Leadership styles differ wildly across the plethora of organizations and their respective industries. I don’t believe there’s any one specific leadership style that is the most effective in all instances regardless of circumstances. However, there are definitely proven leadership styles and characteristics that work in most cases. Leadership is defined as the ability to influence a group toward the achievement of a vision or set of goals. Leaders are slightly different from managers, because you don’t necessarily need to have a management position in order to be a leader, nor does being a leader make someone a good manager. Still, organizations need both strong leadership and strong management for maximum impact and effectiveness.
Strong leaders are often described based on character traits. Some top character traits of great leaders include: charismatic, enthusiastic, and courageous. This is the leadership theory I fully support. When I examine a leader, I first analyze what kind of person said leader is. How do they speak and communicate? Do they seem honest and do they have a reputation of integrity to back it up? How do they react to conflict and challenge? How do they inspire others? Does anything about them inspire me?
Great leadership is definitely about emotional intelligence – you have to understand people, why they act how they act, what inspires them, what demotivates them, what their values are, and more in order to effectively lead them. People must feel that you’re genuine and sincerely care about them and things that they care about before they commit themselves to you as a leader and your vision (in most instances).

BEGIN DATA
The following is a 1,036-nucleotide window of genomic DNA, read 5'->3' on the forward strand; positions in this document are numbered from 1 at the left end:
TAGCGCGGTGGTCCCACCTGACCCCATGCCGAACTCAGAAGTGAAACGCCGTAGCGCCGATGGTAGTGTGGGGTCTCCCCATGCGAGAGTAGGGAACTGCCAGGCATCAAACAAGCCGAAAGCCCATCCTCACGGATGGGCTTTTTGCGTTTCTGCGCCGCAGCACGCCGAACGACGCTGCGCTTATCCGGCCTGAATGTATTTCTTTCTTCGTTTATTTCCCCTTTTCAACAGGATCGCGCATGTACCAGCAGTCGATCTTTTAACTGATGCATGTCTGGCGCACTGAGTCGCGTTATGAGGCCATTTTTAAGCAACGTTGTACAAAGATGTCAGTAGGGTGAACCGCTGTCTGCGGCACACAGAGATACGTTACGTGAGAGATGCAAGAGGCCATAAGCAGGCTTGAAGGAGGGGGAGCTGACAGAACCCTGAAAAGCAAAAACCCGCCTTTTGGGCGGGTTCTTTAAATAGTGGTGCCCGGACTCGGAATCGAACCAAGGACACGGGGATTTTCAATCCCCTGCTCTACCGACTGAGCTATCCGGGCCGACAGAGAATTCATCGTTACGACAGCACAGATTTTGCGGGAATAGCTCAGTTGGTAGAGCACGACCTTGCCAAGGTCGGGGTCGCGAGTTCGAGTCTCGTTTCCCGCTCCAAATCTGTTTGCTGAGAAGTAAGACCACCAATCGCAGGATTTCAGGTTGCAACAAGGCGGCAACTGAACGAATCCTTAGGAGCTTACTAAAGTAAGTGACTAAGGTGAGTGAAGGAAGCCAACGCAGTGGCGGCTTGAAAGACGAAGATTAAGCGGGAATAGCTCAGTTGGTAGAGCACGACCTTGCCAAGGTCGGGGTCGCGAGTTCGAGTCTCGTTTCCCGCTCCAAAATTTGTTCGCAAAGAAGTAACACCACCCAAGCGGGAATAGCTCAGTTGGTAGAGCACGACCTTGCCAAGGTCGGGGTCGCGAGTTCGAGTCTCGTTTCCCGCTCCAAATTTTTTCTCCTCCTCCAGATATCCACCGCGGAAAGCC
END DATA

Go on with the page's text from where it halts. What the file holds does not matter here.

Regarding style, as a leader I prefer to be versatile and able to apply all of the different leadership styles depending on each situation and group or individual. Great leaders, in my humble opinion, incorporate all of the following: charisma (a great example here is President Barrack Obama); innovation (Richard Branson is a great example of an innovative leader); command and control (General Martin Dempsey); laissez-faire (i.e. Julian Assange); pace setting (i.e. Steve Jobs); servant-hood (like many of our military leaders); situational awareness (like Denver Broncos Quarterback Peyton Manning); and transformational strategy (i.e. Jeff Bezos of Amazon). Negotiating skills, the ability to coerce, and the willingness to be a coach and a mentor are also highly favorable character traits of great leaders.
Another aspect of great leaders from my perspective is the desire to help others grow and succeed, even if that success ultimately goes outside of their vision and organization. Leaders don’t just amass followers – they also inspire and develop others into leaders themselves. To make it plain, leaders are about the people.
By: Lex R. Brown II